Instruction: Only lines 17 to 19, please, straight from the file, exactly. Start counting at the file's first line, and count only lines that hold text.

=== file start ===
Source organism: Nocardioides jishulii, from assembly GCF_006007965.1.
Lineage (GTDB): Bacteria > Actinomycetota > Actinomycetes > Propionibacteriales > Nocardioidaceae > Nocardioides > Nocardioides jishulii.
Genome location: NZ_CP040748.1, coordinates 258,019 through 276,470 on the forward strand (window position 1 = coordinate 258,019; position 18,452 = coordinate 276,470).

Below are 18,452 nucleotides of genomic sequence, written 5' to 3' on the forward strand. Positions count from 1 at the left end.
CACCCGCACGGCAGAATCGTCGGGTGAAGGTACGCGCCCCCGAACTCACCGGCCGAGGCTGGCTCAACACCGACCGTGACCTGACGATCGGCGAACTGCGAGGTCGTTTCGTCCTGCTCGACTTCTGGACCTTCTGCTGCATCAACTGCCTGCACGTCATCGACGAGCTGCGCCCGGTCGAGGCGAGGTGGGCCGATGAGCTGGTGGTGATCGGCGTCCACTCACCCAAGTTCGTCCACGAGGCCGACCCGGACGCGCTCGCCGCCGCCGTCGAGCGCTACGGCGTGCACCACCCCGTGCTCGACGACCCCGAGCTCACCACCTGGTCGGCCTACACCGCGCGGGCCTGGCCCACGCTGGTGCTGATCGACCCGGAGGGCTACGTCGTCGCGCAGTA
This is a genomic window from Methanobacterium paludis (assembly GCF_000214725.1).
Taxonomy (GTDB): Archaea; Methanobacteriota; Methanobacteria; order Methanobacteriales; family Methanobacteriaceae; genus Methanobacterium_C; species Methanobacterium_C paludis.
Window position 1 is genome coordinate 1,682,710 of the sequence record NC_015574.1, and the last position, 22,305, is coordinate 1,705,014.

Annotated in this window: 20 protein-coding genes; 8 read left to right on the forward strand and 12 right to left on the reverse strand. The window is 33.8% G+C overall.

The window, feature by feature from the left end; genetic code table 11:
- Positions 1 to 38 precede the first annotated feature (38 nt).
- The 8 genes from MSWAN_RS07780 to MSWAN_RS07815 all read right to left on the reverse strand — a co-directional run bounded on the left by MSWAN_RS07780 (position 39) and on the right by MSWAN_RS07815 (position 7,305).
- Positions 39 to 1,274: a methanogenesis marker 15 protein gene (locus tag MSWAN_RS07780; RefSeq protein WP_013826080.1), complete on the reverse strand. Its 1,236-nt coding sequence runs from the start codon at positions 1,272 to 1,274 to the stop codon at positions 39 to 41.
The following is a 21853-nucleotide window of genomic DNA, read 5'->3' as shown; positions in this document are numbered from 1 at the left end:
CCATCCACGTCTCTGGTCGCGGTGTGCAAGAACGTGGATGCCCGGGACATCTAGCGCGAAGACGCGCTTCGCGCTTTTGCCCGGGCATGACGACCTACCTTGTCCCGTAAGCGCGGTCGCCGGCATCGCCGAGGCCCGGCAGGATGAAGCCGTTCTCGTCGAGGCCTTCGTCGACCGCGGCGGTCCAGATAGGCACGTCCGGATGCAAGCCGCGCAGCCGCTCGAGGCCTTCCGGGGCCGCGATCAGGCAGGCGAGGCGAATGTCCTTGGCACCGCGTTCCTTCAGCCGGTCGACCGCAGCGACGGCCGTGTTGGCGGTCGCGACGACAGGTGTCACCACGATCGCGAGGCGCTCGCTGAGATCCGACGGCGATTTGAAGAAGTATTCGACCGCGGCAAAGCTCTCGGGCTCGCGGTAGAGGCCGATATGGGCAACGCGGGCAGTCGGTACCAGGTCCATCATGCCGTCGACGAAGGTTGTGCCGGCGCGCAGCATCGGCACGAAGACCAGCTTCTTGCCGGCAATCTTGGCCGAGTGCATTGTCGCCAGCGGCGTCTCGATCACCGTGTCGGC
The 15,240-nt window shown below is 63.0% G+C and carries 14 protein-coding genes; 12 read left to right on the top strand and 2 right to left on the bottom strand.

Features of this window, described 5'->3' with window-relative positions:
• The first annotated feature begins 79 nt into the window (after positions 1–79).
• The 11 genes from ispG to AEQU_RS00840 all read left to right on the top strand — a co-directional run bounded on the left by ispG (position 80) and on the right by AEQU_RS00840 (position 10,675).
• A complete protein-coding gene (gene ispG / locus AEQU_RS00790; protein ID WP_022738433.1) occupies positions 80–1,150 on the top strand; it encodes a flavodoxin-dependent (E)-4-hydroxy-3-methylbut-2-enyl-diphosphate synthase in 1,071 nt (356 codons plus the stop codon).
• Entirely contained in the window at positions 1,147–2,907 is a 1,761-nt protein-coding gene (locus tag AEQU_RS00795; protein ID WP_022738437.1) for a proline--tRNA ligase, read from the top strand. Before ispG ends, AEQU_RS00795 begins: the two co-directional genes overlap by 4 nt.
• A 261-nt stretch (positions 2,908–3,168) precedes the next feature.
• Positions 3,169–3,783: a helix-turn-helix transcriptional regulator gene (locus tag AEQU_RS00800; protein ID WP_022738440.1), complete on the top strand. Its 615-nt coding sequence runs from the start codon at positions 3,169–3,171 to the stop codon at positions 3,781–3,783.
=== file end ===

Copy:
Features of this window, described 5'->3' with window-relative positions:
• The first annotated feature begins 79 nt into the window (after positions 1–79).
• The 11 genes from ispG to AEQU_RS00840 all read left to right on the top strand — a co-directional run bounded on the left by ispG (position 80) and on the right by AEQU_RS00840 (position 10,675).